Sorry it was unnecessary picking i did, cant delete it from here,
Yea, sorry tiger u too, i just got annoyed seeing tigertiger pushed on every second thread, even in my yunnan story, can moderators delete pls.
@sezupom wrote: "My only critique is the name "pain campagnard"... such a added-value fancy way of saying country bread to mark up the price of bread."
"Pain campagnard" (or more commonly "pain de campagne") is a specific name used by bakeries in France for a particular type of bread. Just calling something "country bread" in English could mean anything.
Hear me now, We know. I already made the point that sezyou objects to French people speaking French. There are even some foreigners in Kunming who seem to object to the Chinese speaking Chinese. They think it's an inconvenience. People come on here every day to display their arrogance and ignorance.
herenow, you are a bit late to the French sourdough party.
Straw man cloudy is clinging on to erroneous assertions.
But to piggyback off his point, the bulk of Igor's patrons are Chinese. They probably don't understand the word "croissant" unless you label it as 法国羊角面包. Same with the Chinese equivalent name for pain campagnard. We are in Kunming after all. It wouldn't be unreasonable to converse in the local language, as you would say in the outskirts of Paris.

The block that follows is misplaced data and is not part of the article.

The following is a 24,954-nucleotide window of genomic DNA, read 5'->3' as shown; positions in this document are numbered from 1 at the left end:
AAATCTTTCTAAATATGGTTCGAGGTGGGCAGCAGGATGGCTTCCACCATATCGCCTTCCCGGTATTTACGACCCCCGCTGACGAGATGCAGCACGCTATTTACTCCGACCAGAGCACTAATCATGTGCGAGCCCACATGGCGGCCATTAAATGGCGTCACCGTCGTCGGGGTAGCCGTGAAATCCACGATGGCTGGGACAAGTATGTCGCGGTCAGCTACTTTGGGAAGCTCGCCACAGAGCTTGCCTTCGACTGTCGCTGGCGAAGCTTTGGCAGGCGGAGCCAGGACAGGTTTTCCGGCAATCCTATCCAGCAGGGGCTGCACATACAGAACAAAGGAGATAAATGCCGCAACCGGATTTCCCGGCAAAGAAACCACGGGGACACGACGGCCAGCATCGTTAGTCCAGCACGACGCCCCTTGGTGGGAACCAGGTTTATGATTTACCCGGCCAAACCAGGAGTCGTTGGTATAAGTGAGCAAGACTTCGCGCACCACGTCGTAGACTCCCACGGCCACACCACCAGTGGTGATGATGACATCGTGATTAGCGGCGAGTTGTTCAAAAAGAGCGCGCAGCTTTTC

Presenting delicacies with all their international glory, be it slapping a French pastry name, sticking a mini French flag on the bread, or being greeted by an accented, foreign face... may justify the price of an "imported" product or service in the eyes of the typical Chinese consumers.
I get that pricey French cuisine restaurants sporting all French menus come with the territory. The elegant aura of French authenticity in dinning experience... which to my point, is added to the final bill.
Meanwhile - back to Igor's, the video was quite nice also...Thank you.
Inside the belly of the tiger god, the Buddha calmly speaks.